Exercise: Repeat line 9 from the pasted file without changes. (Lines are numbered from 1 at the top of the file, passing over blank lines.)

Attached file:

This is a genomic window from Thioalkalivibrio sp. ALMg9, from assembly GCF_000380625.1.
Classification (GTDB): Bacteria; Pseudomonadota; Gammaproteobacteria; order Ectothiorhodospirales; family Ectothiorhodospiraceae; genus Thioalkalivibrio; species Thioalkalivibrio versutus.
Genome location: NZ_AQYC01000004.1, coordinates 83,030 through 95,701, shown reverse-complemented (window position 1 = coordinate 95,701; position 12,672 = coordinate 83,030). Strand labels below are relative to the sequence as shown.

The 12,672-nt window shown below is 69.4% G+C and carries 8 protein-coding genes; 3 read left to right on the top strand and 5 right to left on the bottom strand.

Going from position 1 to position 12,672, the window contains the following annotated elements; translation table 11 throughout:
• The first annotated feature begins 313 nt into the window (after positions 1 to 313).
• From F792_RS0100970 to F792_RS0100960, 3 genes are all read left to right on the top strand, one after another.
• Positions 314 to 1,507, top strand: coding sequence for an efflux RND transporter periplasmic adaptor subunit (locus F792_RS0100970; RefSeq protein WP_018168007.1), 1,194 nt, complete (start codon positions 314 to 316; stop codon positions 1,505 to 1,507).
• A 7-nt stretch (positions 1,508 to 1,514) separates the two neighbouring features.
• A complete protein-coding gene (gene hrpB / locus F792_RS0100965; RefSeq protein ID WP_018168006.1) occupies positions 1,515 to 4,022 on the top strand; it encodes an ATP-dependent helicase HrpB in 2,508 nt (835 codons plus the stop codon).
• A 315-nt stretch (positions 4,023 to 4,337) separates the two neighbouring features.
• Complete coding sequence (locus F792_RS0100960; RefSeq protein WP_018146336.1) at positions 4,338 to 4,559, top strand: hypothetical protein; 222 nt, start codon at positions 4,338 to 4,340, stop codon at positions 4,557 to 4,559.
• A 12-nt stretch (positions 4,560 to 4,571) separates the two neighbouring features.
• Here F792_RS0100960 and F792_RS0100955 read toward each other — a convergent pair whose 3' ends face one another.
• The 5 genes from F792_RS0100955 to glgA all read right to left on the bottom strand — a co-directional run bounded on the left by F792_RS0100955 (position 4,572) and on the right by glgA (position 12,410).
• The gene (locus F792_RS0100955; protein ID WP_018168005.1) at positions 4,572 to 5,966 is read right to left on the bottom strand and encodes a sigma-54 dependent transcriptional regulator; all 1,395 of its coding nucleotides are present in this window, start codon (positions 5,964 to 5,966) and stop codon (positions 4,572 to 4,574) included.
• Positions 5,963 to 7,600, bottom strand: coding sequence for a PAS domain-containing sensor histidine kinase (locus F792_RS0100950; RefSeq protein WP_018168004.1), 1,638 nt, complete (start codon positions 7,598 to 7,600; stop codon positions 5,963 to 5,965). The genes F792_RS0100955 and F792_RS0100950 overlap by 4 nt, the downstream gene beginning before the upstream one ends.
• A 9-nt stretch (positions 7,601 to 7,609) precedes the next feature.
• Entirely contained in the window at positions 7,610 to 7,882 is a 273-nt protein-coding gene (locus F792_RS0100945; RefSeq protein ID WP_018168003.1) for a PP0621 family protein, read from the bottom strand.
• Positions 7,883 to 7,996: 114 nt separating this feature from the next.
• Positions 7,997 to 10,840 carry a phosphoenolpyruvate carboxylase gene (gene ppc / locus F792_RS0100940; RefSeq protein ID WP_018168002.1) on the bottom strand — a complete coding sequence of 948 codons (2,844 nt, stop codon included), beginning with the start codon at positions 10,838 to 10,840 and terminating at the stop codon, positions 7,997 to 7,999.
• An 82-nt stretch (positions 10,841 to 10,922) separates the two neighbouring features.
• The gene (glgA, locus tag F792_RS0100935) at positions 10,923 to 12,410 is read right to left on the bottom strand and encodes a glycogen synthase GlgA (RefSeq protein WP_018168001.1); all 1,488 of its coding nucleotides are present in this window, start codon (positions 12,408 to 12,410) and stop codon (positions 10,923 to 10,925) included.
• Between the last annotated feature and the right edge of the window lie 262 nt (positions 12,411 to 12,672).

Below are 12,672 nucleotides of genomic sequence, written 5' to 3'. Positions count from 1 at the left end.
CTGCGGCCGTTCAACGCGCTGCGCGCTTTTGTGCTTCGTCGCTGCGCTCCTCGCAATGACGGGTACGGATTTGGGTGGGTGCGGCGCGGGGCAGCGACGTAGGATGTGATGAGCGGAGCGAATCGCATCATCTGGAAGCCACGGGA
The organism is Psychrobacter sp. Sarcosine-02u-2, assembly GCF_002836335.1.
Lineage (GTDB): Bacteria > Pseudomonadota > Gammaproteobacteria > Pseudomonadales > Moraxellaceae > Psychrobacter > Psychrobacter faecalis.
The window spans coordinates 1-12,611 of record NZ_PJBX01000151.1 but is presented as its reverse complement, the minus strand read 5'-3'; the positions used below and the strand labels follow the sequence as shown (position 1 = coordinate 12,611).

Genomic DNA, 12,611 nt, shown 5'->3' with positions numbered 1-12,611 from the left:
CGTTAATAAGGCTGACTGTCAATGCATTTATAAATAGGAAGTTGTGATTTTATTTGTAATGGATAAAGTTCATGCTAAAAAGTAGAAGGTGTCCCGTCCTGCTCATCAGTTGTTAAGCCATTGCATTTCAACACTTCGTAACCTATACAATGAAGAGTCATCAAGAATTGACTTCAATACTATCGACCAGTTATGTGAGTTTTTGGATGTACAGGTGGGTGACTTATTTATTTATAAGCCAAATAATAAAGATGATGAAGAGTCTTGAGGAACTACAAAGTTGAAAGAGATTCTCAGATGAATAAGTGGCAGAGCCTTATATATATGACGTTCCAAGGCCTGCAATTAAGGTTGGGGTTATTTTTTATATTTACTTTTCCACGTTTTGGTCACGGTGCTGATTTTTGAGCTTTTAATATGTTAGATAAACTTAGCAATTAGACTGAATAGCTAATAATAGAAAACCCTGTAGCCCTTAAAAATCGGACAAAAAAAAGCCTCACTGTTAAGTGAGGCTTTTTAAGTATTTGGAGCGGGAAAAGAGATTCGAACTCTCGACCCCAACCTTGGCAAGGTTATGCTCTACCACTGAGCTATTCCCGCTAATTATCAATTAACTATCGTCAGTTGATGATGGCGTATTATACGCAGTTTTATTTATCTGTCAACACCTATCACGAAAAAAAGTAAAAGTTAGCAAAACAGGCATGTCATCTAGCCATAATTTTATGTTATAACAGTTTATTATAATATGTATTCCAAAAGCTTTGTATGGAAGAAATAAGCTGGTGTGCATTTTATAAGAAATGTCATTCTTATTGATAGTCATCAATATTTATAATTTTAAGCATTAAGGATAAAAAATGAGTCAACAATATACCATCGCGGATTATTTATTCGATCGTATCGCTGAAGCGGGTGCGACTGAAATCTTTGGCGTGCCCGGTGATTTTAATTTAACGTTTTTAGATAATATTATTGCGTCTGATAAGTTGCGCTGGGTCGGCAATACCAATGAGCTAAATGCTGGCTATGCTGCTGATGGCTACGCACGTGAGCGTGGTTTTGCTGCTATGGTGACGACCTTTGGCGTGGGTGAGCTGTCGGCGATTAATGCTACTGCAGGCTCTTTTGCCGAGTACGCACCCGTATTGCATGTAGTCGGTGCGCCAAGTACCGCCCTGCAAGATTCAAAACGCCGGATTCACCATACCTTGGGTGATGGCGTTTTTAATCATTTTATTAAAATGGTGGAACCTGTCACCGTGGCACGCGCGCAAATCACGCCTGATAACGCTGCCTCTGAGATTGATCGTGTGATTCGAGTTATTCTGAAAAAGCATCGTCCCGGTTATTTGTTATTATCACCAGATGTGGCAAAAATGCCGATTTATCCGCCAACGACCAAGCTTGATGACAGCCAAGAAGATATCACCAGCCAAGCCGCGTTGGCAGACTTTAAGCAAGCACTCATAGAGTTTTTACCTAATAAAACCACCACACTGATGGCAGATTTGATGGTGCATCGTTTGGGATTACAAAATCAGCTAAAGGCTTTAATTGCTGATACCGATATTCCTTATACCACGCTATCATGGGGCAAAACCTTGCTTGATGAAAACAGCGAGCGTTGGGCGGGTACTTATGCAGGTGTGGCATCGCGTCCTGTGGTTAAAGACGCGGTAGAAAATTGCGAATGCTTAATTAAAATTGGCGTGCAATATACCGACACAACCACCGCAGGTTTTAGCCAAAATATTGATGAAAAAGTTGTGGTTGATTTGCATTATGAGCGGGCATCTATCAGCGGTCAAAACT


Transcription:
• A 7-nt stretch (positions 1,508 to 1,514) separates the two neighbouring features.